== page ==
Having almost been ejected from Harvard because of his family connections, Doering often described himself as an outsider and tended to avoid any research area that he perceived as crowded. Beginning with his Columbia appointment, Doering’s group deduced novel mechanistic insights, systematically exploring and relinquishing topics when others entered the field. His early work included the pioneering synthesis of the unusually stable tropylium ion, which opened the field of nonbenzenoid aromatic compounds, fundamental studies of carbenes, and the elucidation of the mechanism of insertion of singlet methylene into the carbon-hydrogen bond. Doering moved his graduate research group to Yale in 1952 and again to Harvard in 1967 when he became Mallinckrodt Professor of Chemistry. By the time he arrived at Harvard, his work had been recognized by election to the National Academy of Sciences, an honor achieved subsequently by five of his former graduate students. Doering eventually received many of the American Chemical Society’s top prizes, and he remains the only person ever to receive the ACS’s highest awards for both organic synthesis and mechanistic organic chemistry, an achievement that underscores the richness of Doering’s work, which extended over eight decades.
One of Doering’s signature achievements was his work on the mechanism of the Cope rearrangement, a tranformation considered so difficult to study that it was termed a “no- mechanism” reaction. Doering’s explorations led to elucidation of the transition state structure of the Cope rearrangement using a brilliantly simple stereochemical labeling experiment that has ever since been a mainstay of all advanced textbooks. Further efforts led to the prediction in 1963 and subsequent synthesis of a small hydrocarbon called bullvalene in honor of Bill “Bull” Doering. This extraordinary molecule rapidly undergoes over 1,000,000 different Cope rearrangements, resulting in each of its ten carbons becoming equivalent to one another.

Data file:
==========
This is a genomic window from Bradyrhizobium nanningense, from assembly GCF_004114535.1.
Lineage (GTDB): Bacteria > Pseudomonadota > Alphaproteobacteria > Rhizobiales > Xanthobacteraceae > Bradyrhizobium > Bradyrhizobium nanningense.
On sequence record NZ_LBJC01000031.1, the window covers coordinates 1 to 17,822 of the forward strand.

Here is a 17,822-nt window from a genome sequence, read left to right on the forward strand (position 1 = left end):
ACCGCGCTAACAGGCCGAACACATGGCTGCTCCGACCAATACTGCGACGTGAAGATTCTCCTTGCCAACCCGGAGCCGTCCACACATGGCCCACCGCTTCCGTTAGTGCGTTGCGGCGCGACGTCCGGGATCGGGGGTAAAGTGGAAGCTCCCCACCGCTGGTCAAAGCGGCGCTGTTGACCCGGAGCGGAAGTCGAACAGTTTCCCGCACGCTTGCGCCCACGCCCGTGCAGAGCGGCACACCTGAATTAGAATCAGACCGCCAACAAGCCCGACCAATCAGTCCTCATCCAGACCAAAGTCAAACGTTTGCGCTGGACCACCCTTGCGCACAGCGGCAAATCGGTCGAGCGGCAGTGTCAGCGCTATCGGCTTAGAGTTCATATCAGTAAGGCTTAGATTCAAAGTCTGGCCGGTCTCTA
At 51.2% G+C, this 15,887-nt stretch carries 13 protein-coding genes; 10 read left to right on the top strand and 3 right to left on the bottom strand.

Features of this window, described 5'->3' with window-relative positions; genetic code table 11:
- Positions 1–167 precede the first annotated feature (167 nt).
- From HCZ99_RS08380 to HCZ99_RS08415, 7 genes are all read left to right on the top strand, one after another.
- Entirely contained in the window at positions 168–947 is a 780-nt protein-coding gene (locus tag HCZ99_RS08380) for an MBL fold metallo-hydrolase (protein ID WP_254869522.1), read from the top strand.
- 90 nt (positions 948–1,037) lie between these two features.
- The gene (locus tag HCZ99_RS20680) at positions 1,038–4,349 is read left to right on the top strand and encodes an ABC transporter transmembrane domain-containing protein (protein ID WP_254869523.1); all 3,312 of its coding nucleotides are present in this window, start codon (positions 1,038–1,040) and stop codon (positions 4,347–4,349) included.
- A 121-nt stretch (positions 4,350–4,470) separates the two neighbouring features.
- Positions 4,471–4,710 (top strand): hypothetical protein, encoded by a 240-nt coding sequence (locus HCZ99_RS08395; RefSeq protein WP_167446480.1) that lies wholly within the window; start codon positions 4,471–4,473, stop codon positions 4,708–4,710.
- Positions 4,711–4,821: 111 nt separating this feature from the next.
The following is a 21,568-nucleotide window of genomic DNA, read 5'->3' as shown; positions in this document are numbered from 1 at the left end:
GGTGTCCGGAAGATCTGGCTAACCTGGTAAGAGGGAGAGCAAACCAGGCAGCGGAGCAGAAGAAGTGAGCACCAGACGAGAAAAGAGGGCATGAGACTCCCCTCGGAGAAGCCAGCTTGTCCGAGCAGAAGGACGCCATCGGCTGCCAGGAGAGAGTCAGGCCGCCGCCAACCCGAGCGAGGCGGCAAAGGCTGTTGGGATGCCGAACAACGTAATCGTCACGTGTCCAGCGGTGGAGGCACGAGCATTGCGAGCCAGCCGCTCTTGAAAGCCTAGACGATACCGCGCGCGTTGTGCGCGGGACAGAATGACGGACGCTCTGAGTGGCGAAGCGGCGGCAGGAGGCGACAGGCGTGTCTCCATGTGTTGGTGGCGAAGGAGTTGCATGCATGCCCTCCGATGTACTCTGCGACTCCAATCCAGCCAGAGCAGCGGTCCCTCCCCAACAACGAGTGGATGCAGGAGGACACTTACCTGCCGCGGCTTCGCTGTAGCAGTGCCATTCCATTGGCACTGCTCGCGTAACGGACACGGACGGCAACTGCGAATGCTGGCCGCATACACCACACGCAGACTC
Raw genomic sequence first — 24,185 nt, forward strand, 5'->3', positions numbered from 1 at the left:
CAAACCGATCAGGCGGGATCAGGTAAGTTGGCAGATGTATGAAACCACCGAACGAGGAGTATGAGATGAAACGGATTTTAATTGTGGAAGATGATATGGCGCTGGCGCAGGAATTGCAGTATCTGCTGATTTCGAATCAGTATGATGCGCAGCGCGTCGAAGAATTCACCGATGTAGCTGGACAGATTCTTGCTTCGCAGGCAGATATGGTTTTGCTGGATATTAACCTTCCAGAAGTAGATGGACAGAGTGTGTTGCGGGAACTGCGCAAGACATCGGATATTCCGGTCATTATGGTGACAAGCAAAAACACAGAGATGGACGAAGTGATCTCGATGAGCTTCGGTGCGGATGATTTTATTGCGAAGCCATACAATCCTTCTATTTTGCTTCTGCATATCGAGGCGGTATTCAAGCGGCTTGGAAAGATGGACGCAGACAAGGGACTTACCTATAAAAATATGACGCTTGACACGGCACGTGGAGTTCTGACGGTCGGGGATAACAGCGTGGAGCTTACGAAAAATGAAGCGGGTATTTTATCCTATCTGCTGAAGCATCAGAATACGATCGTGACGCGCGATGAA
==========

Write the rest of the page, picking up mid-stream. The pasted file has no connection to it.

Reform of Harvard’s undergraduate organic chemistry curriculum was another priority for Doering, with overhauls of Chemistry 20, for which he received standing ovations from his undergraduates at the end of every term, and the introduction of a laboratory course, Chemistry 135, that taught proficiency in synthetic technique and the planning of reactions. Both courses remain popular to this day. Doering took emeritus status in 1986 but continued to supervise postdoctoral fellows and publish for another 22 years. One of his greatest achievements in later years was opening the door to Chinese scholars. Realizing the dearth of knowledge of professors during a 1980 visit to China, he proposed a graduate program to bring promising students to universities in North America. The Chemistry Graduate Program, directed by Doering with support from the Chinese Ministry of Education, brought over 250 students universities in North America. The effects were enormous: the thousands of young Chinese who studied chemistry in North American Ph.D. programs as a direct result of Doering’s program established a new generation of chemical leaders in China. The CGP-Doering Foundation, named in his honor, continues to promote scientific exchange.
Doering’s many interests outside the lab included international politics. During the 1960s and 70s, he served as Chairman of the Board and President of the Council for a Livable World (CLW), which supported nuclear non-proliferation and arms control by lobbying and contributing to U.S. Senate campaigns.
William Doering is survived by two sons, Christian and Peter, and a daughter, Margaretta Doering Volk.
Eric Jacobsen, Chair